Business network is a powerful tool. Doing it effectively and often will guarantee the success of your business. Not doing it, or doing it poorly, is time-consuming and difficult to maintain emotionally.
I have always said that networking is a lifestyle choice and an essential ingredient in any businesses marketing process. It is a way to generate connections that can be nurtured into meaningful relationships.
People are often concerned that they need to separate their business networking activities from their social activities. Turning the switch ‘Off’, if you will.
The question I have is, “Can you turn it off or should you keep it on?”
Let’s clear something up first.
What do we actually mean by ‘networking’.
Networking is the process of building meaningful relationships. Relationships where you allow others to get to know you, like you and trust you, and you get to know, like and trust them. It’s not about pitching or selling to someone every time you see them, in fact, if you were always in someone’s face with your product or service, you will never build a ‘meaningful’ relationship.
So, networking is something that ought to be kept ‘On’ at all times.
No matter whether you’re at a business networking event or a social event, you are going to meet people. You’re going to talk about yourself, what you do, how you feel, and you’re also going to ask the same of them. You are both making a connection. Whether it will become a meaningful relationship, will be totally up to the both of you, whether the connection was made socially or not.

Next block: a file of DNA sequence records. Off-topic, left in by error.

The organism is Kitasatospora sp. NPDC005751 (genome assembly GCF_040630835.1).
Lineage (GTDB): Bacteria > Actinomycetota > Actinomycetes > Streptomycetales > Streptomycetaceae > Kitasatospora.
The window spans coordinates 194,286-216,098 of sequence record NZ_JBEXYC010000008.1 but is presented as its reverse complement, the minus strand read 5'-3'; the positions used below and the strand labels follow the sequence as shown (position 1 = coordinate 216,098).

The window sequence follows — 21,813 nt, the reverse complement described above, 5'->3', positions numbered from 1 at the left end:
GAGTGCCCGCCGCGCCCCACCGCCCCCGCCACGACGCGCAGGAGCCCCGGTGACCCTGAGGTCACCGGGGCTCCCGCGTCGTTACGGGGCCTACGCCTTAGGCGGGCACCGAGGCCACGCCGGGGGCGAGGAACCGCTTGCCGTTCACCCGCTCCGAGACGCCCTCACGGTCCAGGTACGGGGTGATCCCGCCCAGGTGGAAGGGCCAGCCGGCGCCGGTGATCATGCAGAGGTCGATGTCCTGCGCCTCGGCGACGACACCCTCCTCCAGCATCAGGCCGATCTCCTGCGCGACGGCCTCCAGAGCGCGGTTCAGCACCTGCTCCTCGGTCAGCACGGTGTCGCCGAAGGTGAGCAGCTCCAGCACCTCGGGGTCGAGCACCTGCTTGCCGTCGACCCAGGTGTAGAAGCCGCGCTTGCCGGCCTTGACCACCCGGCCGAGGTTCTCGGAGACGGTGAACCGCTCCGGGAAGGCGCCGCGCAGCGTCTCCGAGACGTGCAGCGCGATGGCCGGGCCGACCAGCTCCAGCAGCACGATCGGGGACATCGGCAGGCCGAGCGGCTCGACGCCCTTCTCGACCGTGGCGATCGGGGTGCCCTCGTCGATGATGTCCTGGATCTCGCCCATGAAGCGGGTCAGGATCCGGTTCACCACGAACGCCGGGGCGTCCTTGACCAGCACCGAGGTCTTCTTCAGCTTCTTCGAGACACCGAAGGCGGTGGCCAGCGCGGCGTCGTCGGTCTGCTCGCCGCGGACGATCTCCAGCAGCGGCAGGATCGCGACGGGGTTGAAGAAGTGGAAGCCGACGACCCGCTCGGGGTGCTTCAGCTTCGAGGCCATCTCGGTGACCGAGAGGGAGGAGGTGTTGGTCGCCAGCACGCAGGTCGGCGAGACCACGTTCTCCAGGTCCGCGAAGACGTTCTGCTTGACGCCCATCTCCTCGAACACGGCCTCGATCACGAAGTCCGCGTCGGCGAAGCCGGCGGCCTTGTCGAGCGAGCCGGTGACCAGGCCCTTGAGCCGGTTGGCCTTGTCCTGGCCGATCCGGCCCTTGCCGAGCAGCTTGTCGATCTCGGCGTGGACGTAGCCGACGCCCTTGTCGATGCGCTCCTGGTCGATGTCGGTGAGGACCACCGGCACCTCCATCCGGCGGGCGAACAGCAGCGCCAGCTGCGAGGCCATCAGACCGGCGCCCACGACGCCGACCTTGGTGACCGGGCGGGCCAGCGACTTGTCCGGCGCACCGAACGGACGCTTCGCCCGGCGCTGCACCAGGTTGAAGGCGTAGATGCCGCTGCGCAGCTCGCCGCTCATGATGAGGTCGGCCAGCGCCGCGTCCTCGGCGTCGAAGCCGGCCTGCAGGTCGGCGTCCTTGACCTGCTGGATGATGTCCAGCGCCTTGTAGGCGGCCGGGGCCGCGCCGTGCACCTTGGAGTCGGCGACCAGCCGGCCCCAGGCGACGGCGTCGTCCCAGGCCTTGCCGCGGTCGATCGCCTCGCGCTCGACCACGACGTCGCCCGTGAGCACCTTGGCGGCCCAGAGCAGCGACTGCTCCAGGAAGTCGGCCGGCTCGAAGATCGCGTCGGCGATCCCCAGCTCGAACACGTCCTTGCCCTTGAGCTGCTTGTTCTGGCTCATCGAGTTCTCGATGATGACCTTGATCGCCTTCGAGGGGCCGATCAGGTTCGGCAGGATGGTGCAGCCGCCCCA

I think the real concern is whether we behave appropriately or not. At a business function it is appropriate to go around and meet people with the express purpose of making a connection and giving our elevator speech to generate interest. At a social function, we are there to enjoy ourselves and not, ‘tout for business’, however, we will still chat to people and make connections.
Let me give you an example.
Recently I was at a social event and had the opportunity to meet a number of different and new people. One particular lady chatted to me briefly, and we spoke about what we did for a living and how we came to be at that particular function. After a short while, I was called away to meet someone else and I didn’t get the opportunity to talk with her again… almost.
As the evening event was concluding, she came up to me and asked for my business card, because she felt that we could do business with each other and wanted to stay in contact.
We have since met a few times and are on the way to consolidating a mutually beneficial arrangement that will compliment and add value to both our businesses.
Neither of us attended the social event, thinking that we were going to meet someone who we would be doing business with. We went there to meet people, have a drink and meal, have fun, and then go home.
So you see, if you become a successful networker, you can network anywhere and still stay appropriate to the event.
Keep it ‘On’ or turn it ‘Off’… my vote is to keep it ‘On’. You never know where and when you are going to meet the next most important person for your business.
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